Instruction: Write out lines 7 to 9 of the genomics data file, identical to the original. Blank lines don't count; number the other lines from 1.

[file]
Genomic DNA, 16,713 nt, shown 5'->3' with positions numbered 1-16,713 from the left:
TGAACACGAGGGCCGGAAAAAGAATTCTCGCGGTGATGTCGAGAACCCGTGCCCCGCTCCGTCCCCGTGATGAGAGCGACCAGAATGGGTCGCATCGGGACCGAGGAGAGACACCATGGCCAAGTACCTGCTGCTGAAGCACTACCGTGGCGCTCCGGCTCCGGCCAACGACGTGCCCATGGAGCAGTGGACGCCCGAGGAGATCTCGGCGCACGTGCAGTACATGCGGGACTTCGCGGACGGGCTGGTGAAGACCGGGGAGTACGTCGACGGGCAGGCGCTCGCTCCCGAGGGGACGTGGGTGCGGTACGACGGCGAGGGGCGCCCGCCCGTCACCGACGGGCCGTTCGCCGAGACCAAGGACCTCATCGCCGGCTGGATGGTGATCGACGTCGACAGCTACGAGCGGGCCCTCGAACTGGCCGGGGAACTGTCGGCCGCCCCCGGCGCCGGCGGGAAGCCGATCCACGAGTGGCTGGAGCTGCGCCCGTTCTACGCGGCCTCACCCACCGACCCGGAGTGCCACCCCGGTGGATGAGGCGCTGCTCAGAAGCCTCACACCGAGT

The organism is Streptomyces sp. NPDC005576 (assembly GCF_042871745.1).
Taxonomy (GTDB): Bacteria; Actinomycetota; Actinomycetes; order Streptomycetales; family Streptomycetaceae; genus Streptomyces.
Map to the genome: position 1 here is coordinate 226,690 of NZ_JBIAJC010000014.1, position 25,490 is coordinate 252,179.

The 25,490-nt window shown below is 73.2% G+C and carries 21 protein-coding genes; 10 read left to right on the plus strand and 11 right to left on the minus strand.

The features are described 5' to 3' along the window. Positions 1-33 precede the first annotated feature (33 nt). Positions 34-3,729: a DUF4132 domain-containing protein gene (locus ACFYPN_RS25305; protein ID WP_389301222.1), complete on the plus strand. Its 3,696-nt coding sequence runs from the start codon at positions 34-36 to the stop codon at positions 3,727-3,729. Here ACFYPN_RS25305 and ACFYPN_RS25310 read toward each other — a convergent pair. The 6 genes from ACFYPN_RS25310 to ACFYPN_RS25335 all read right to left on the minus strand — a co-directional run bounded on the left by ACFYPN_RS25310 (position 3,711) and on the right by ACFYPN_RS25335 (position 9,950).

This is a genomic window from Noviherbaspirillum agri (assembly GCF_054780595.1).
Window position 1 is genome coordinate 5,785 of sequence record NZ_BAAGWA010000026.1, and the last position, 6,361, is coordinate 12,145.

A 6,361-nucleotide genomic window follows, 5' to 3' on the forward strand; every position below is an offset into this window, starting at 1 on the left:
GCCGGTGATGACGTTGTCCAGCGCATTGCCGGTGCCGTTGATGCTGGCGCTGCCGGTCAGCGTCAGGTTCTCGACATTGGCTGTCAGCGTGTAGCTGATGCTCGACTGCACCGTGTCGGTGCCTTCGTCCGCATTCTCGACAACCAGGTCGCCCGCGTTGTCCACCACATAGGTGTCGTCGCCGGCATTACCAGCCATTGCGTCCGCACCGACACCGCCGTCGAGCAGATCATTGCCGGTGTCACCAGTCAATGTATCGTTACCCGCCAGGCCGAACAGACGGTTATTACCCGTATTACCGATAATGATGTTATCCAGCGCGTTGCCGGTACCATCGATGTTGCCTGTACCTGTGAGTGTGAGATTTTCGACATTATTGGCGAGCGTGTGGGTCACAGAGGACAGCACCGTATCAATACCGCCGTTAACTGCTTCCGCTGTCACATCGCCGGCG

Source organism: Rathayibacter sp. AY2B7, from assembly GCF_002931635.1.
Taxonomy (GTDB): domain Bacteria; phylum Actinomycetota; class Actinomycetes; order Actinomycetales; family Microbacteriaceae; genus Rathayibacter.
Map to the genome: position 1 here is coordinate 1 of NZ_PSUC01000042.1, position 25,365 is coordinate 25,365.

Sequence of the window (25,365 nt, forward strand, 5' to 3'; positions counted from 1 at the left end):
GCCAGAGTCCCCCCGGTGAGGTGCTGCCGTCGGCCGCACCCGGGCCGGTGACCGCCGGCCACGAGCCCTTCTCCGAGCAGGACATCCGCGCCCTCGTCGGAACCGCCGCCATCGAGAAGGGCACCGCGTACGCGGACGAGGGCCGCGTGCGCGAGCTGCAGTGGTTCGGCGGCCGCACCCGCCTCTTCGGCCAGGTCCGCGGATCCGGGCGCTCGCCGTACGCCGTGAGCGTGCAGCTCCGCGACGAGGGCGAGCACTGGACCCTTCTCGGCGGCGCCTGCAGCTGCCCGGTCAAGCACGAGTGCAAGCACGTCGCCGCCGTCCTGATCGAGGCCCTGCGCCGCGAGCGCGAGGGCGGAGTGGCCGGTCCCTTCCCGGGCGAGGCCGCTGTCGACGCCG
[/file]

The features are described 5' to 3' along the window. Positions 1-33 precede the first annotated feature (33 nt). Positions 34-3,729: a DUF4132 domain-containing protein gene (locus ACFYPN_RS25305; protein ID WP_389301222.1), complete on the plus strand. Its 3,696-nt coding sequence runs from the start codon at positions 34-36 to the stop codon at positions 3,727-3,729. Here ACFYPN_RS25305 and ACFYPN_RS25310 read toward each other — a convergent pair. The 6 genes from ACFYPN_RS25310 to ACFYPN_RS25335 all read right to left on the minus strand — a co-directional run bounded on the left by ACFYPN_RS25310 (position 3,711) and on the right by ACFYPN_RS25335 (position 9,950).

This is a genomic window from Noviherbaspirillum agri (assembly GCF_054780595.1).
Window position 1 is genome coordinate 5,785 of sequence record NZ_BAAGWA010000026.1, and the last position, 6,361, is coordinate 12,145.